Employers look for critical thinking and problem solving skills in most of their hires.
But when it comes to customer service staff, some employers aren't nearly as keen about hiring workers with proven problem solving abilities. The rationale is that call center workers who are independent thinkers find it difficult to follow standard processes and run the risk of exceeding their operational authority.
In reality, the best customer service employees are usually those who are most skilled at problem solving. Working within operational parameters, they rely on their problem solving abilities to resolve customer service problems without involving supervisors or company managers.
The good news for business owners is that problem solving is a learned skill set. By incorporating problem solving skills into your customer service training program, you can dramatically improve call center efficiency and productivity. Here are some of the problem solving tools you can use to improve customer service in your company.
- Assess the need. Problem solving begins with a needs assessment. Your customer service staff members have to understand the importance of accurate needs identification before they begin offering remedies. In some cases, a customer's perceived need can actually be an opportunity for an "up sell" or a conversation that educates the customer about the use of the product.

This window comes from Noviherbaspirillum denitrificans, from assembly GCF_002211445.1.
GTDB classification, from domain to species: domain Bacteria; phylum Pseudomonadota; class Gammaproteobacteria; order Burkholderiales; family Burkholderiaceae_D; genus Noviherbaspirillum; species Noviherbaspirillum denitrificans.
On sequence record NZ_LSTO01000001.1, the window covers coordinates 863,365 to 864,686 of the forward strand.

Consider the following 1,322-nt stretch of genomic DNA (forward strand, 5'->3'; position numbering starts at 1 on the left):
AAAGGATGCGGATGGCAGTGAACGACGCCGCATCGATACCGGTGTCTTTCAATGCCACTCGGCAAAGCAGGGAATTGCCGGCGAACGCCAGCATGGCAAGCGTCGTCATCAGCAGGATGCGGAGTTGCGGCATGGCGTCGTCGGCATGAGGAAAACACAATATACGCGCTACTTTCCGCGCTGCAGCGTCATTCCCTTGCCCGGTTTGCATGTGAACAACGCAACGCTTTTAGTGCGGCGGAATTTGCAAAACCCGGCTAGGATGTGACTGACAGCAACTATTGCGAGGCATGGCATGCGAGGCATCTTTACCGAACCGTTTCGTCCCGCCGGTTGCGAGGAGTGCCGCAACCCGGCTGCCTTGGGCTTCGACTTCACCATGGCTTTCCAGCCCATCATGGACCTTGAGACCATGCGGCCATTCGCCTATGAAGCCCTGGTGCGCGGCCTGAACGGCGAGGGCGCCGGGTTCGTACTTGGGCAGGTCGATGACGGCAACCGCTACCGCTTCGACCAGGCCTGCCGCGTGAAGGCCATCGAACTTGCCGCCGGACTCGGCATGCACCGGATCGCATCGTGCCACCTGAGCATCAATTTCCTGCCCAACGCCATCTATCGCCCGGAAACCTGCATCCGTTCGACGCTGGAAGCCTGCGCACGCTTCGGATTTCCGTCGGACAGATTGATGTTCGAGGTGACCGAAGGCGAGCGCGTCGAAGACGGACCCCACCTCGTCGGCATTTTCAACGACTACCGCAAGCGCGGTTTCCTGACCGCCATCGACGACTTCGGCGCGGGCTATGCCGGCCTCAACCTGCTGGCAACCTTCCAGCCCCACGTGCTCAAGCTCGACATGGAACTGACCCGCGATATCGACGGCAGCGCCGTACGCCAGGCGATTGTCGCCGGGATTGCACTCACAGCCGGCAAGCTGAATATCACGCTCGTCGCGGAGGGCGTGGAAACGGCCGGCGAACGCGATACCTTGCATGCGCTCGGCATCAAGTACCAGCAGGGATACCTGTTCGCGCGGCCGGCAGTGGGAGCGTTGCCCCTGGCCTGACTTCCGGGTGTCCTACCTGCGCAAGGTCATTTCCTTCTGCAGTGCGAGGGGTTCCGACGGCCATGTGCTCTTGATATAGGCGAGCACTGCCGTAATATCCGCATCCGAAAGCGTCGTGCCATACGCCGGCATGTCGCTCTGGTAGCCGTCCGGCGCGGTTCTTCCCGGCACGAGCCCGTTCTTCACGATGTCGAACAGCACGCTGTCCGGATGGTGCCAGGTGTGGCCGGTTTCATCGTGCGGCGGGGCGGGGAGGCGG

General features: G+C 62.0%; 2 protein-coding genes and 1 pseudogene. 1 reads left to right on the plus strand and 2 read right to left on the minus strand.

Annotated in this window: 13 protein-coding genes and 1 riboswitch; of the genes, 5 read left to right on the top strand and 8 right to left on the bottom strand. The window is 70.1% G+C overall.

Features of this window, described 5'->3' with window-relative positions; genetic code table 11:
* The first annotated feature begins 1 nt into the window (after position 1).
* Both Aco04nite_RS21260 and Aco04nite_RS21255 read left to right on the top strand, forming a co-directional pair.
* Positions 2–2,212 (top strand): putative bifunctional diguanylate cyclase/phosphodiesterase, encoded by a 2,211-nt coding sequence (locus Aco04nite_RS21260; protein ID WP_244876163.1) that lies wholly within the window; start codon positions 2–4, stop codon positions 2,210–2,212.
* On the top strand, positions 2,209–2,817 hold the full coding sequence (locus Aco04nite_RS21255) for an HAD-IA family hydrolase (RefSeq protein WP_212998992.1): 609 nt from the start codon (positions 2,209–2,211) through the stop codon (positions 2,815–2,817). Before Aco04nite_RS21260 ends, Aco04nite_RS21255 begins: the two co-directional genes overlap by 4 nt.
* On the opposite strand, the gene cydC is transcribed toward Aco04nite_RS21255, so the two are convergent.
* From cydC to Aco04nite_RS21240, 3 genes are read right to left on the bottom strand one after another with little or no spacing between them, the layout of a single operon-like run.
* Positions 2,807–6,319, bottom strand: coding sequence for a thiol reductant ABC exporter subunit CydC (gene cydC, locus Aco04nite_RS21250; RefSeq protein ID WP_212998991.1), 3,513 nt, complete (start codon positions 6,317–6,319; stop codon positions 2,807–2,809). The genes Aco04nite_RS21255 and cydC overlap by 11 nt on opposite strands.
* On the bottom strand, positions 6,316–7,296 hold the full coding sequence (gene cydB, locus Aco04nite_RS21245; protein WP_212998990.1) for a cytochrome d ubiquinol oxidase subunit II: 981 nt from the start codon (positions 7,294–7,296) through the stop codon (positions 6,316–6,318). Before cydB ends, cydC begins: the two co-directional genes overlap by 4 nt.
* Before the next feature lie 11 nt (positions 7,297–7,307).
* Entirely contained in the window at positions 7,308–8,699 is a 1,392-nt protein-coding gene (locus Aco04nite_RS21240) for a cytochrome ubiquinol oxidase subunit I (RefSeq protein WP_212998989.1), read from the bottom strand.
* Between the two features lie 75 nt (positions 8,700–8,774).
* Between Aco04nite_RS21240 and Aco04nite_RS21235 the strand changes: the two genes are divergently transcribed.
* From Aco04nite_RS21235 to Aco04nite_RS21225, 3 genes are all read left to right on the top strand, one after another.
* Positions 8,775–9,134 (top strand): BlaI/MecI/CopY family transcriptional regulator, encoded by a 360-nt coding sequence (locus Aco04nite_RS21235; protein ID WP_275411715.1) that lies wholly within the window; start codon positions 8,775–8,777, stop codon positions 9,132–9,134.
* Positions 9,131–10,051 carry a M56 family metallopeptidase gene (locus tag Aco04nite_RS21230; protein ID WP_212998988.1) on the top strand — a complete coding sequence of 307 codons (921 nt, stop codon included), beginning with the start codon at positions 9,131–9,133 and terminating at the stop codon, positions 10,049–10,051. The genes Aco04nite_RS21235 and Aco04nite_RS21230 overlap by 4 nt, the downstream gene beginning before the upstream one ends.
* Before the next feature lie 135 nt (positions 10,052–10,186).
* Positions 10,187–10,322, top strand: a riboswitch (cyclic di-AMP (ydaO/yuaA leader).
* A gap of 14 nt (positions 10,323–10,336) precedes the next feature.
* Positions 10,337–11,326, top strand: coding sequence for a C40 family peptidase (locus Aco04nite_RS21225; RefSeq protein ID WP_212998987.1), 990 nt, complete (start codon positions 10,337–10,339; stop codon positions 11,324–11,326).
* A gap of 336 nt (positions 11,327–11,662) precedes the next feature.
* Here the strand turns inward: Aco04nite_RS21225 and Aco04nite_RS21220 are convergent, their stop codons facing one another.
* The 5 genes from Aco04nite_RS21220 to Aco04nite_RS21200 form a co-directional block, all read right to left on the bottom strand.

- Establish facts. Hard facts are essential in resolving problems, especially when you're dealing with a technology-based product or service. Customers tend to skip over numbers and other facts – but your call center employees should be trained to slow down the conversation and use a detail-based approach for determining the scope of the problem.
- Determine urgency. Some customer service problems are more urgent than others. Your customers should never feel like your company is ignoring them, but customer service reps should be trained to employ a "triage" process in their problem solving routines.
- Suggest remedies. Options empower customers and give them a larger role in the problem solving process. Agents who are trained to make suggestions are generally more successful at resolving customer problems than those who are trained to deliver one-size-fits-all remedies.
- Execute follow-up. Customer service problems frequently require follow-up from your customer service team. Educate your staff about proper follow-up procedures and implement accountability mechanisms for managers.